A man in a white lab coat pushes a steel cart down a white painted corridor, his feet making no sound on the dark grey industrial carpeting. The cart has two large trays. One of them holds covered steel containers that steam gently. The other tray is open, filled an assortment of medications, syringes and bottles of all sizes. Doors, painted white, stand closed at regular intervals. The man passes them all, going down to the end of the corridor, which ends in another door, also white and also closed. On the door a small metal frame holds a cardboard tag that reads Holmes, David. The man pauses at the door and fumbles in the pocket of his coat, fitting a large key into the lock.
David Holmes squeezes the white pebbled stone parapet hard, his grip so tight that the muscles under his skin ripple with the tension. He has powerful athletic arms; the muscles defined and curved under sunburned skin. He looks out over the low balustrade towards white flecked breakers flopping over lazily on the shore below. A vagrant breeze lifts a lock of his hair and whips it across his face. Absently he raises one hand and pushes the errant strand back into place, keeping his eyes fixed on the surf below. A single wisp of cloud hovers overhead in an otherwise azure sky and he smiles as his eye catches the glitter of the noonday sun on the rising crest of a breaker. It’s a perfect day on Hidden Cove Bay. Perfect for sailing. He relishes the prospect, imagining the feel of the wind whipping his hair into a tangle and hear the crack of the canvas sails as they gather the breeze.
Sailing is David’s passion, the only time he really feels alive. He loves the motion of the waves rocking the planks beneath his feet, the salty taste of spray on his lips, yelling nonsensical pirate phrases into the wind knowing no one can hear him. Sometimes he drops anchor in the middle of the bay, strips of his clothes and lies naked on the deck, luxuriating in the warmth of the sun on his skin, feeling the sweat pop out on his brow, the red haze hot against his eyelids as his upturned face catches the sun’s oblique rays.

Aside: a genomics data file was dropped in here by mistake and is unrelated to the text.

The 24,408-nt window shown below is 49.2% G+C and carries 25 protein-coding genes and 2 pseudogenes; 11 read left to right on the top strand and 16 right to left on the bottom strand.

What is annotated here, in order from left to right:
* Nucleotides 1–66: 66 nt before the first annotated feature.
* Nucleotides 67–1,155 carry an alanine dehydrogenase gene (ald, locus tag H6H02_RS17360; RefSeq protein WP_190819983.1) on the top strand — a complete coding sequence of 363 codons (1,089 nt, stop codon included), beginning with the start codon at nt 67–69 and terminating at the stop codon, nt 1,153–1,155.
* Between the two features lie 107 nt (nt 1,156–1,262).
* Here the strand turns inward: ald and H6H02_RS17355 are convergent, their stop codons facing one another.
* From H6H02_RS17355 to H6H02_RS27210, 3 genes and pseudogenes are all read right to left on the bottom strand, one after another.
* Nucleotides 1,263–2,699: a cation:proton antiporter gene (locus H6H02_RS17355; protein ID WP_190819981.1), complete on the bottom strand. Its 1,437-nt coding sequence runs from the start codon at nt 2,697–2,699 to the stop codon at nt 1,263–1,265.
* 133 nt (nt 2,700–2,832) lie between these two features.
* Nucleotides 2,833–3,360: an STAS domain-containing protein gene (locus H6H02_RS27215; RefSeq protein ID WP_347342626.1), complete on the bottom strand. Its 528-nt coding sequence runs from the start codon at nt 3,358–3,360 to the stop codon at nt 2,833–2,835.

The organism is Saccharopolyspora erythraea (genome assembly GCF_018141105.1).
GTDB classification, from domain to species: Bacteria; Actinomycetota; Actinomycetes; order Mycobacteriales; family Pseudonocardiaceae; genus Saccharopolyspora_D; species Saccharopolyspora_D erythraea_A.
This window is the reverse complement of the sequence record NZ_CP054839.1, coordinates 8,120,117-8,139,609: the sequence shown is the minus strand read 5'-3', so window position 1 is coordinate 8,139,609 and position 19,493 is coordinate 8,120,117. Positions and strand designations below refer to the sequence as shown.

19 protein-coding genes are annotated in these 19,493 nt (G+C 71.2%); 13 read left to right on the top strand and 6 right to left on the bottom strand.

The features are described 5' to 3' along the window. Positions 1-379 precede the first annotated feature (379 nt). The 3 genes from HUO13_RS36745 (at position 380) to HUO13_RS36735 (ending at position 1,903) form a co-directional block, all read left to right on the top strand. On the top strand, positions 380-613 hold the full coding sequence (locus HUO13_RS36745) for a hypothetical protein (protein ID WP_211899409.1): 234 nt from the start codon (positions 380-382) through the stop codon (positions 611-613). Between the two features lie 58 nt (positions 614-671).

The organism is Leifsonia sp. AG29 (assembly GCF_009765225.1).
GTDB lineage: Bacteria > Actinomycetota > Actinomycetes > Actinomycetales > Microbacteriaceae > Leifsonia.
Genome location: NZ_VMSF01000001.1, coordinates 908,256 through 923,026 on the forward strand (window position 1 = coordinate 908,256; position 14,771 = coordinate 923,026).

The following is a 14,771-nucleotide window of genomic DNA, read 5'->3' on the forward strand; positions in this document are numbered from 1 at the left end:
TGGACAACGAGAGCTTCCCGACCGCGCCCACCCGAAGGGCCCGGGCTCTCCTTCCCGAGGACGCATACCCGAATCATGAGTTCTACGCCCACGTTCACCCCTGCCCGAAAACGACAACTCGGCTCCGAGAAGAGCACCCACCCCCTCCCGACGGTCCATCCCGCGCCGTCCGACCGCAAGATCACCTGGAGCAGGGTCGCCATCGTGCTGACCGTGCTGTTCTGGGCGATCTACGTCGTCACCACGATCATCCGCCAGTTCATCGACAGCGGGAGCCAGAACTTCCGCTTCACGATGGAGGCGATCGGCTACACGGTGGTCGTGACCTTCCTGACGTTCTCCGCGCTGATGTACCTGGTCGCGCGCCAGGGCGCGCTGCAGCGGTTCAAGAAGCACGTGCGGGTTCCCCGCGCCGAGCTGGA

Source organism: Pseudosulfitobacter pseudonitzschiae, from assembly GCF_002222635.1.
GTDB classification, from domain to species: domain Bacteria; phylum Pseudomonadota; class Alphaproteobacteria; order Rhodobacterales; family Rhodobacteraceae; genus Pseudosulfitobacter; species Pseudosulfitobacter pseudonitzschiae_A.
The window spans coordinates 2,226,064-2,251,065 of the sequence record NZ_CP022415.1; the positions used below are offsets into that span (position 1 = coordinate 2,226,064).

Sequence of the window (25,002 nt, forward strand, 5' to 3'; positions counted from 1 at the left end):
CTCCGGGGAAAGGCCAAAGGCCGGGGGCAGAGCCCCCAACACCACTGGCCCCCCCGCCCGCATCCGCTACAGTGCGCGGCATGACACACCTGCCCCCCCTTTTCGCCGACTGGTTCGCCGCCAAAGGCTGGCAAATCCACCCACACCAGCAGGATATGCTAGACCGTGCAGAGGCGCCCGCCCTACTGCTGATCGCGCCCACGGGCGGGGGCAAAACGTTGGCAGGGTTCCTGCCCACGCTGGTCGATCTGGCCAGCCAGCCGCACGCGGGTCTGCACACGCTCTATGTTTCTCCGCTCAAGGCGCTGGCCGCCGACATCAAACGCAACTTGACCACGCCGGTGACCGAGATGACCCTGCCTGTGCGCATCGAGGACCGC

Maybe today he’ll go swimming instead. The water looks inviting; deep turquoise blue, sprinkled with shimmering translucent wavelets that break up and catch the sunlight in endless tiny fragments. The motion of the waves is hypnotic, lulling him into a trance. His mind reels in a well worn memory.
Once, floating on his back a hundred yards from his boat, a flying sailfish, Parexocoetus brachypterus, flew right over him, fins spread, leaping over him like an inconsequential hurdle, the diamond like shards of its watery wake creating a rainbow of refracted colors through his half closed eyelids. He turned over then, rolling on the surface, trying to follow the path of the fish as it re-entered the water, but it was too fast for him. All he saw were the shadows of the wave ripples on the sea floor. It was August, the water so clear he could to see all the way to the bottom, almost forty five feet below; everything enhanced and clarified by the light, making the water so transparent he felt as if he was lying on a pane of glass.
Right now, his mouth feels dry. His body is sticky, remembering the liquid coolness; the sensuous embrace, like a lover, like being in a warm fluid cocoon, welcoming him in, arousing his lust, stroking him with the feathery touch of vagrant breezes on his skin. The water calls him with an indefinable urge, a visceral yearning his body responds to on a molecular level.
Today he must stay longer. He is tired of this place, trapped in this building even though it affords him a daily view of the sea he loves.
The sound of a key grating in the lock intrudes upon the stillness of the room, and a stark white door swings inwards to rest against an equally stark white wall. The room’s decor is Spartan, almost minimalist. Everything is white, from the linens to the furniture, unrelieved by even a picture on the wall. The man in the white lab coat enters, wheeling a steel cart loaded with two trays. One of them holds covered steel containers that steam gently. The other tray is open, filled an assortment of medications, syringes and bottles of all sizes.
Sunlight streams in through open French doors, the intensity of the light washing out any color in the room. The French doors open out onto a broad uncovered balcony where a hunched form is visible, leaning forward in a wheelchair, hands gripping the balustrade. A blanket covers the occupant’s thighs but beneath the edge of the fabric a pair of withered uncovered legs are visible. A flicker of sympathy crosses the lab coated man’s face as he notices the faraway expression on the patient’s face. David Holmes was a champion sailor once, but he will never walk again.
“Hello David,” he says, gently breaking into the others reverie. “Thinking of the sea again? It’s time for your medicine, you know.”